Befre Yu G

Plan the First Visit

Now you have your visit all set up; the home and the volunteers are all ready to go. It’s the week before the big day and you’re probably starting to feel a little nervous, and one question keeps running through your head – ‘What on earth am I going to do?’

To save you from last minute panics, have a look through this checklist. A little planning and attention to some key little things will make sure that your visit runs smoothly.

  • For your first visit, your priority should be introductions and giving the kids and the volunteers plenty of time to get to know each other. Choose games that have lots of icebreaking and introduction opportunities.
  • Do a questionnaire, like the one we have very nicely provided for you *here* (Link). This will let you know what the kids themselves want to get out of the visits and the kind of activities they want to do. Plus, it nicely fills those last fifteen minutes!
  • Consider the number of volunteers and children you’ll have. Preparing intricate small group activities for a group of fifty may be more hassle than it’s worth! Have a look through our Game Ideas – we have suggestions for groups of every size.
  • Also think about the space you have. If you only have a small space available, you may want to avoid big, crazy run-around games. If this is the case, and you have nice weather, why not think about using the great outdoors? Check out our “Special Events” (link) page for ideas on fun visits outside.
  • Try to think well in advance what props and materials you’ll need, so you’re not up until the wee hours the night before, drawing and gluing things together! If you are making a lot of original materials, try and enlist some volunteers to help you –not only will you save time, increasing participation increases volunteers motivation.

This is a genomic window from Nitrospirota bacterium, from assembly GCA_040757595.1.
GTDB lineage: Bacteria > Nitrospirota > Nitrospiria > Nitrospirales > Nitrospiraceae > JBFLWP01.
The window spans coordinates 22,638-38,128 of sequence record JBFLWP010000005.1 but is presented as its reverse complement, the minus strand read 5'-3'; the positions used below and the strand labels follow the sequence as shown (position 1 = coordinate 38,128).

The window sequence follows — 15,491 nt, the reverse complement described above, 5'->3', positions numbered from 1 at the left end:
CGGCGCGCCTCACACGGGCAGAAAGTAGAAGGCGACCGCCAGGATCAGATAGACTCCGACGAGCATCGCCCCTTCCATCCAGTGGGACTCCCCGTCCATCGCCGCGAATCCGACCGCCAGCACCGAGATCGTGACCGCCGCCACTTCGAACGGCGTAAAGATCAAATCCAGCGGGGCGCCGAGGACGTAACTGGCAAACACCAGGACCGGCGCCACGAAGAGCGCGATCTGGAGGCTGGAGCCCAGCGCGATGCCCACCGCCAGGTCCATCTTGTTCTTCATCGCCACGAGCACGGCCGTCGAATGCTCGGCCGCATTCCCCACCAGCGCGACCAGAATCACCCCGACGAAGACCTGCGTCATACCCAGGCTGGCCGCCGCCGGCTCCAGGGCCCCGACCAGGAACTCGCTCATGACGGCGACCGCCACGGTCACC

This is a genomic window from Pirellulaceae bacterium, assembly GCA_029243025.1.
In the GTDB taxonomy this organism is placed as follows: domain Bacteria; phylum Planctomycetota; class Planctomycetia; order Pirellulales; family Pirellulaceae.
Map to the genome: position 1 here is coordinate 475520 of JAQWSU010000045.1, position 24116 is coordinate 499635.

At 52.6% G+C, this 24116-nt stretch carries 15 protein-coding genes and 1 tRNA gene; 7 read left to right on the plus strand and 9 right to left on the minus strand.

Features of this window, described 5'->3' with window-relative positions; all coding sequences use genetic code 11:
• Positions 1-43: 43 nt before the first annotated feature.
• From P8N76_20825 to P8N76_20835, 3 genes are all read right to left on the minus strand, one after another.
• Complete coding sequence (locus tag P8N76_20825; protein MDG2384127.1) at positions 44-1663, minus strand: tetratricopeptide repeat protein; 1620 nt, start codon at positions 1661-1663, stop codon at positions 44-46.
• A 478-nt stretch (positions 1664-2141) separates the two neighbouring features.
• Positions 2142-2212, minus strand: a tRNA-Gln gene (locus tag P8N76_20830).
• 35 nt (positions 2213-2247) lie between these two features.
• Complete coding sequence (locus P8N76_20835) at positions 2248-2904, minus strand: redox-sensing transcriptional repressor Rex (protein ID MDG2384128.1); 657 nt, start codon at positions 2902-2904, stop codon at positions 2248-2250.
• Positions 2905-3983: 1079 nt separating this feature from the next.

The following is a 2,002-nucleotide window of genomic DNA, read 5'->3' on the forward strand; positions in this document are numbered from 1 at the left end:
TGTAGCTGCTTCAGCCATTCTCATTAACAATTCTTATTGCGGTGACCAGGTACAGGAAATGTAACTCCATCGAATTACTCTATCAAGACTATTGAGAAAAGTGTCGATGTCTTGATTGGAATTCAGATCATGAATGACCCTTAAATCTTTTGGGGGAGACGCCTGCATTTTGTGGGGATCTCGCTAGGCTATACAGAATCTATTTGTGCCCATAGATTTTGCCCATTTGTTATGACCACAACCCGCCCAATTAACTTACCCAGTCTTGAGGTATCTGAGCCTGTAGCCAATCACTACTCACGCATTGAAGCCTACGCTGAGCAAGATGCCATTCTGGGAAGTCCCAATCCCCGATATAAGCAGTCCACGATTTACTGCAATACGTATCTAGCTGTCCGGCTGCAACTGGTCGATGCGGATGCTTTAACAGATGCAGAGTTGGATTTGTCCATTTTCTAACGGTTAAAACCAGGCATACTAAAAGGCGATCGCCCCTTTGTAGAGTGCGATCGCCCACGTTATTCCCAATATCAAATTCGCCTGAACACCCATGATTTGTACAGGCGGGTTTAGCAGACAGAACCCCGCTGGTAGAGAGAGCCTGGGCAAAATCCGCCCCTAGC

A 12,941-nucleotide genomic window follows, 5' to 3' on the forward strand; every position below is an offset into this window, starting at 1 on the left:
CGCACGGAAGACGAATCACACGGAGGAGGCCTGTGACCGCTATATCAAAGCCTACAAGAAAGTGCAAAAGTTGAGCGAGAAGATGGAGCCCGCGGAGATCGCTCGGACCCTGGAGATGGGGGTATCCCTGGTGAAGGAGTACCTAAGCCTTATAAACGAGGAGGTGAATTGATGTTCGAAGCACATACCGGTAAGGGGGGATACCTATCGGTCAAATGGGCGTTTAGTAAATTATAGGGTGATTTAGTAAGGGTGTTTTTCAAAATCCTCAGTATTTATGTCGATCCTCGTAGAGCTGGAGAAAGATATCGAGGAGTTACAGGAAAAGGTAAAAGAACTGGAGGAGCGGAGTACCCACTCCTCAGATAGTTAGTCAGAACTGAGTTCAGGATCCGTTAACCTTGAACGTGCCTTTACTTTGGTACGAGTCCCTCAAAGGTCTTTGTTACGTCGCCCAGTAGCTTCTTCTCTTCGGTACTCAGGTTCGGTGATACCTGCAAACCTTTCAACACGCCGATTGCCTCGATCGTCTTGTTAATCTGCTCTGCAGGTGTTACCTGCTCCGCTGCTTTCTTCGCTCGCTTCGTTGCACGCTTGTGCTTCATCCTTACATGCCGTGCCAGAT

Below is one possible model for the timing your first visit

  • 50 minutes of small group games. It will be easier for everyone to be introduced if you work in smaller groups. Think of about having a number of different small activities with different volunteers running them set up around the room, so that kids can move from one station to another. This keeps up the variety and allows all the volunteers and kids to meet each other.
  • 20 minutes of down time. Give everyone a chance to relax, go to the bathroom and catch their breath. Everyone can kick back and chat in a more natural environment. If you’re worried about things getting awkward, little props can break the ice – something as simple as a set of sunglasses or a funny hat can get the kids giggling.
  • 50 minutes of games everyone can play together, to end things on a high note. Games like “Duck, Duck, Goose” and “Bingo” are good, easy ideas and will have the kids really excited about your next visit! Try to leave some space for the kids to do the questionnaire.

Sometimes institutions request that instead of large group games, volunteers focus on teaching English, helping children with their homework, coach a sport, or teach yoga, dance, or a musical instrument. If you have a special skill let them know that it is something you could do with the kids. For smaller volunteer visits, or individual volunteer visits, these activities can often work really well. The process of figuring out what you will do should be one of give and take. You have your ideas and skills, and they have their knowledge of the kids and what they will like and find helpful. Don’t go in demanding to do something, but also don’t agree to something that they request if you cannot actually do it!

Very important note: Please communicate with the home staff before your visit to ensure that at least one staff member will be present throughout the entire visit. It is always best to have support there in case you need it. Smile Kids Japan is not responsible for the actions of individual volunteers and volunteer groups.